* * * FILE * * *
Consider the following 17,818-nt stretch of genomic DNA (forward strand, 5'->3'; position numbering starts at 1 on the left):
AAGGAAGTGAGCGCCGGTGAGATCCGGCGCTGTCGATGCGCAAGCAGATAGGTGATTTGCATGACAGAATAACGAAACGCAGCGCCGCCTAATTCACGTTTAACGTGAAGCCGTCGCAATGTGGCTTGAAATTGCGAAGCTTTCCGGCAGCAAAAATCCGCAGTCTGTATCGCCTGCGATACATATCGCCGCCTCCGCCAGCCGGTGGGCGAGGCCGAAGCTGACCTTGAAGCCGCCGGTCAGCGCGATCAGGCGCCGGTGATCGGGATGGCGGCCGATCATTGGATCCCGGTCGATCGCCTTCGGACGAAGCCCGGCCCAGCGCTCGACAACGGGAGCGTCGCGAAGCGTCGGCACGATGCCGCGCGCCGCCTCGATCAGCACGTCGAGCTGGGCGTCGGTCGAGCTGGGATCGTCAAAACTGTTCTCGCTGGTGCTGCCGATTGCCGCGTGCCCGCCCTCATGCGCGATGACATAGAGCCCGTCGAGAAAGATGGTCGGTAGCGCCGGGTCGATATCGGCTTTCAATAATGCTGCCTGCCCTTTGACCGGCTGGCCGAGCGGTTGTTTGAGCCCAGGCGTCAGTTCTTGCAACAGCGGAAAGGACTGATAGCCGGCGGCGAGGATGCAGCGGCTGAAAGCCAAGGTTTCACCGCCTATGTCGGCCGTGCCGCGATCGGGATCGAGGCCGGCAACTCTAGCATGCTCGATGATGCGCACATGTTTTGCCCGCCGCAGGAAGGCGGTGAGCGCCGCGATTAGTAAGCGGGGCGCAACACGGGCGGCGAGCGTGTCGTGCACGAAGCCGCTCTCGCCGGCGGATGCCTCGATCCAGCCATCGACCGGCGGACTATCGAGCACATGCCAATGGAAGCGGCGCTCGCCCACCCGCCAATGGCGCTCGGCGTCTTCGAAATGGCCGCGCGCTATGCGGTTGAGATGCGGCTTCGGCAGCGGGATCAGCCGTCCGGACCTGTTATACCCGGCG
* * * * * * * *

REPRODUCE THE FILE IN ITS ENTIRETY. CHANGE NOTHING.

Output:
Consider the following 17,818-nt stretch of genomic DNA (forward strand, 5'->3'; position numbering starts at 1 on the left):
AAGGAAGTGAGCGCCGGTGAGATCCGGCGCTGTCGATGCGCAAGCAGATAGGTGATTTGCATGACAGAATAACGAAACGCAGCGCCGCCTAATTCACGTTTAACGTGAAGCCGTCGCAATGTGGCTTGAAATTGCGAAGCTTTCCGGCAGCAAAAATCCGCAGTCTGTATCGCCTGCGATACATATCGCCGCCTCCGCCAGCCGGTGGGCGAGGCCGAAGCTGACCTTGAAGCCGCCGGTCAGCGCGATCAGGCGCCGGTGATCGGGATGGCGGCCGATCATTGGATCCCGGTCGATCGCCTTCGGACGAAGCCCGGCCCAGCGCTCGACAACGGGAGCGTCGCGAAGCGTCGGCACGATGCCGCGCGCCGCCTCGATCAGCACGTCGAGCTGGGCGTCGGTCGAGCTGGGATCGTCAAAACTGTTCTCGCTGGTGCTGCCGATTGCCGCGTGCCCGCCCTCATGCGCGATGACATAGAGCCCGTCGAGAAAGATGGTCGGTAGCGCCGGGTCGATATCGGCTTTCAATAATGCTGCCTGCCCTTTGACCGGCTGGCCGAGCGGTTGTTTGAGCCCAGGCGTCAGTTCTTGCAACAGCGGAAAGGACTGATAGCCGGCGGCGAGGATGCAGCGGCTGAAAGCCAAGGTTTCACCGCCTATGTCGGCCGTGCCGCGATCGGGATCGAGGCCGGCAACTCTAGCATGCTCGATGATGCGCACATGTTTTGCCCGCCGCAGGAAGGCGGTGAGCGCCGCGATTAGTAAGCGGGGCGCAACACGGGCGGCGAGCGTGTCGTGCACGAAGCCGCTCTCGCCGGCGGATGCCTCGATCCAGCCATCGACCGGCGGACTATCGAGCACATGCCAATGGAAGCGGCGCTCGCCCACCCGCCAATGGCGCTCGGCGTCTTCGAAATGGCCGCGCGCTATGCGGTTGAGATGCGGCTTCGGCAGCGGGATCAGCCGTCCGGACCTGTTATACCCGGCG